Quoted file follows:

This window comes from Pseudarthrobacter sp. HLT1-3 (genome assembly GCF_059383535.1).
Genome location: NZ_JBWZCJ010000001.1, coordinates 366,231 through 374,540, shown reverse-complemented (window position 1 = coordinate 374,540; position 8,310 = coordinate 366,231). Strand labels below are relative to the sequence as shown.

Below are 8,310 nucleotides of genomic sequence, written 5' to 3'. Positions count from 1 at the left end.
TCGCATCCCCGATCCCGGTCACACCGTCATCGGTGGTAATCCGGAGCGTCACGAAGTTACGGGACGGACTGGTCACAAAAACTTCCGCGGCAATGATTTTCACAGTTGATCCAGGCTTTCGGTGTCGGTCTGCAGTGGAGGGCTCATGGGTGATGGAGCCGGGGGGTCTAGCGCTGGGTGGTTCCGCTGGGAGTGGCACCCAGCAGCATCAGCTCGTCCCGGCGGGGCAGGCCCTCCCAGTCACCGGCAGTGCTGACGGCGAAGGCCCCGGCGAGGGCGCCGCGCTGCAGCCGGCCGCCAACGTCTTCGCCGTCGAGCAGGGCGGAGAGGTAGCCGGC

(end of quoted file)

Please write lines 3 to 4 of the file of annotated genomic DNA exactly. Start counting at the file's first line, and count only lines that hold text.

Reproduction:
Below are 8,310 nucleotides of genomic sequence, written 5' to 3'. Positions count from 1 at the left end.
TCGCATCCCCGATCCCGGTCACACCGTCATCGGTGGTAATCCGGAGCGTCACGAAGTTACGGGACGGACTGGTCACAAAAACTTCCGCGGCAATGATTTTCACAGTTGATCCAGGCTTTCGGTGTCGGTCTGCAGTGGAGGGCTCATGGGTGATGGAGCCGGGGGGTCTAGCGCTGGGTGGTTCCGCTGGGAGTGGCACCCAGCAGCATCAGCTCGTCCCGGCGGGGCAGGCCCTCCCAGTCACCGGCAGTGCTGACGGCGAAGGCCCCGGCGAGGGCGCCGCGCTGCAGCCGGCCGCCAACGTCTTCGCCGTCGAGCAGGGCGGAGAGGTAGCCGGC